Tax implications for funds not used for qualified expenses. If you use 529 plans funds for any reason other than the beneficiary’s qualified education expenses, earnings are subject to income tax (at your rate) and a 10% federal penalty tax.
Restricted ability to change investment options on existing contributions. When you open a 529 college savings plan account, you’re limited to the investment options offered by the plan. Most plans offer a range of static and age-based portfolios (where the underlying investments automatically become more conservative as the beneficiary gets closer to college) with different levels of risk, fees, and management objectives. If you’re unhappy with the market performance of the option(s) you’ve chosen, you can generally change the investment options for your future contributions at any time. But under federal law, you can change the options for your existing contributions only twice per year. This rule may restrict your ability to respond to changing market conditions, so you’ll need to consider any investment changes carefully.
529 college savings plans are offered by individual states (but managed by financial institutions selected by the state), and you can join any state’s plan. To open an account, select a plan and complete an application, where you will name an account owner (typically a parent or grandparent) and beneficiary (there can be only one); choose your investment options; and set up automatic contributions if you choose. You are then ready to go. It’s common to open an account with your own state’s 529 plan, but there may be reasons to consider another state’s plan; for example, the reputation of the financial institution managing the plan, the plan’s investment options, historical investment performance, fees, customer service, website usability, and so on. You can research state plans at the College Savings Plans Network.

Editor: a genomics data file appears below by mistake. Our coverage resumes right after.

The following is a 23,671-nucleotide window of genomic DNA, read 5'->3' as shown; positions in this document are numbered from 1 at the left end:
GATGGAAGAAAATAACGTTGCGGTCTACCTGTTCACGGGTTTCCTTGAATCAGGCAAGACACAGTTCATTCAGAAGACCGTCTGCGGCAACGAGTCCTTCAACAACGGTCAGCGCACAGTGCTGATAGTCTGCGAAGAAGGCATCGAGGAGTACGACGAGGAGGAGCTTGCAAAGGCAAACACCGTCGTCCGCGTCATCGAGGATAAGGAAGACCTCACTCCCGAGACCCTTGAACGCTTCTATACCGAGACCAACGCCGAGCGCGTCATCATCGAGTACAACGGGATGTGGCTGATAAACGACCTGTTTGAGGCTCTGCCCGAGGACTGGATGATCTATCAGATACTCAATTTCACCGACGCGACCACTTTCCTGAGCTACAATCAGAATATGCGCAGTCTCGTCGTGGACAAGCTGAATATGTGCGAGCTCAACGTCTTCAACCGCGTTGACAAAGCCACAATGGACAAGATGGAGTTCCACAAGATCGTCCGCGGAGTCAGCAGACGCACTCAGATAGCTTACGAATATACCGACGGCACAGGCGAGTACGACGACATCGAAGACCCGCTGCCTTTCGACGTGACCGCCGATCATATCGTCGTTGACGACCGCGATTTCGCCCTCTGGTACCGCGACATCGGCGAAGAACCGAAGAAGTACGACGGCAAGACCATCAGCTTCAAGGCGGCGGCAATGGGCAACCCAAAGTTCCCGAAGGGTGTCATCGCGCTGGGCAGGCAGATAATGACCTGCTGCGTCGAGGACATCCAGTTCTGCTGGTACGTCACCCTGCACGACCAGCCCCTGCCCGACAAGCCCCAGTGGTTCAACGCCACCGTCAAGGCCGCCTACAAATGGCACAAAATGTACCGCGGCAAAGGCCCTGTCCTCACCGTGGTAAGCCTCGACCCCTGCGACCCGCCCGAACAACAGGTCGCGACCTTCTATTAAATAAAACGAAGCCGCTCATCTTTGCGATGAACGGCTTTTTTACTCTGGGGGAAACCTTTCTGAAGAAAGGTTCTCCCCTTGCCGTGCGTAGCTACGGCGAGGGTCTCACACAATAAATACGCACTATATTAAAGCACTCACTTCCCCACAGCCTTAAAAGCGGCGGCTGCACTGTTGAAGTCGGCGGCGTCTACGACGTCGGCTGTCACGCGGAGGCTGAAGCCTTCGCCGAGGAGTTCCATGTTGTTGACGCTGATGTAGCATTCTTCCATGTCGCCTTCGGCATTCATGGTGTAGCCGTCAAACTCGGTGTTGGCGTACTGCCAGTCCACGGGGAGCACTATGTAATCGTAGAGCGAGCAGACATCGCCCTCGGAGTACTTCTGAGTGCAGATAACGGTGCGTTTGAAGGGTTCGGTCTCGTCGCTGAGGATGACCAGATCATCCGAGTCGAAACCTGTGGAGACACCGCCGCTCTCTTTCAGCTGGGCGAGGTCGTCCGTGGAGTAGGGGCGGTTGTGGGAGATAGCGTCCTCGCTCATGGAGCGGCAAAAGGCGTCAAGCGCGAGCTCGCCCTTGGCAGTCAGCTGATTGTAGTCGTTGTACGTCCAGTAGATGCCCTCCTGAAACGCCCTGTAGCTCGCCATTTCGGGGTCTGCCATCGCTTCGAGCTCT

1 College Board, Trends in College Pricing, 2014-2018
529 plan assets reach $353 billion
As of June 2019, assets in 529 plans reached $353 billion — $328 billion (93%) in college savings plans and $25 billion (7%) in prepaid tuition plans.
Source: Strategic Insight, 529 Data Highlights, 2Q 2019
Note: Investors should consider the investment objectives, risks, charges, and expenses associated with 529 plans before investing. More information is available in each issuer’s official statement and applicable prospectuses, which contain this and other information about the investment options, underlying investments, and investment company, and should be read carefully before investing. Also consider whether your state offers a 529 plan that provides residents with favorable state tax benefits and other benefits, such as financial aid, scholarship funds, and protection from creditors. As with other investments, there are generally fees and expenses associated with participation in a 529 plan. There is also the risk that the investments may lose money or not perform well enough to cover college costs as anticipated.